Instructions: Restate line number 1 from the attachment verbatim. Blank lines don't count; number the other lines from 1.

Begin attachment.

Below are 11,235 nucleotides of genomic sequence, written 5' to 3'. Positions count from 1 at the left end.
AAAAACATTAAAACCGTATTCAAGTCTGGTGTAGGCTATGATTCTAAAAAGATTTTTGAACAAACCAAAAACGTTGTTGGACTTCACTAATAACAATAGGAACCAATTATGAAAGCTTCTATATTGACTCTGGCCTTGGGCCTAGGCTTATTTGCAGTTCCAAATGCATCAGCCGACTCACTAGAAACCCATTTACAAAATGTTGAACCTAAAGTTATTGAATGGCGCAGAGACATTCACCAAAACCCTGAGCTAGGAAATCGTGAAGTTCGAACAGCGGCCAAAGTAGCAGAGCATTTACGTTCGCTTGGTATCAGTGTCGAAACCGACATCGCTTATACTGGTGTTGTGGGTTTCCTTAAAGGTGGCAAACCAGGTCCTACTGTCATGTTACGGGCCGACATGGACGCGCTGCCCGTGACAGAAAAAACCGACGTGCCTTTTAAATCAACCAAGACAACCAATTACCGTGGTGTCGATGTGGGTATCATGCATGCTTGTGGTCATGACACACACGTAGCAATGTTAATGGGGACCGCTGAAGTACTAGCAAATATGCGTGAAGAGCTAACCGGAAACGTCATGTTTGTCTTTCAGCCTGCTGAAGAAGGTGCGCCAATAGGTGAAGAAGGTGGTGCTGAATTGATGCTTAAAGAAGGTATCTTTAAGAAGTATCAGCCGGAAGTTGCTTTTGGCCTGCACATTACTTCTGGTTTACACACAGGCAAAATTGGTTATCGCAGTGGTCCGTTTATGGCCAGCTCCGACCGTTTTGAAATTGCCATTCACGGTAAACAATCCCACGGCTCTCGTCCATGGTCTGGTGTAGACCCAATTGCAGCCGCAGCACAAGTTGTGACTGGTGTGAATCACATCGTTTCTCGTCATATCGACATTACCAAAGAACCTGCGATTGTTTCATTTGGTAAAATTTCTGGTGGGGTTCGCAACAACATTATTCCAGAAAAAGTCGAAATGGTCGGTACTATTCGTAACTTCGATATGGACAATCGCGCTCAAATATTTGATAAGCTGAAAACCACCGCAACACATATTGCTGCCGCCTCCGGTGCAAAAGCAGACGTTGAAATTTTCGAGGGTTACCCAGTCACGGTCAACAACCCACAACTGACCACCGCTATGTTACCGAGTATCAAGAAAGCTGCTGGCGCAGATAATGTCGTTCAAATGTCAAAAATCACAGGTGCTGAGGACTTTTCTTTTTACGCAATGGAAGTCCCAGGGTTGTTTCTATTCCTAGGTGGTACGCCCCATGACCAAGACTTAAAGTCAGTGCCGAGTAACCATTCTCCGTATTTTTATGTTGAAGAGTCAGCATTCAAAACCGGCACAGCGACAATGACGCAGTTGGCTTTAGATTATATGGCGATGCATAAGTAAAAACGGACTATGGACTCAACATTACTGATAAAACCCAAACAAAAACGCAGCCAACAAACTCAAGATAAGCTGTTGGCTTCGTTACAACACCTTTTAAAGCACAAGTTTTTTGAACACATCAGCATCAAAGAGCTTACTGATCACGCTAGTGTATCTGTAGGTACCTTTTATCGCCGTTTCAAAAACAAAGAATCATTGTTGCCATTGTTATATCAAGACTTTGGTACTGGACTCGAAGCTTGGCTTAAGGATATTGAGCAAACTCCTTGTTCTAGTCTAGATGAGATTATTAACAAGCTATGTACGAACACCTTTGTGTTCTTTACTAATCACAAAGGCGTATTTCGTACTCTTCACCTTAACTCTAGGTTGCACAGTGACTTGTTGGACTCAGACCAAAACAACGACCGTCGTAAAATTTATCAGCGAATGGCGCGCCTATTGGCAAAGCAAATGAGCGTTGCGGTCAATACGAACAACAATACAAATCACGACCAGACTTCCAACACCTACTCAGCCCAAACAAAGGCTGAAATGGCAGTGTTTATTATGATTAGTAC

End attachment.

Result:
Below are 11,235 nucleotides of genomic sequence, written 5' to 3'. Positions count from 1 at the left end.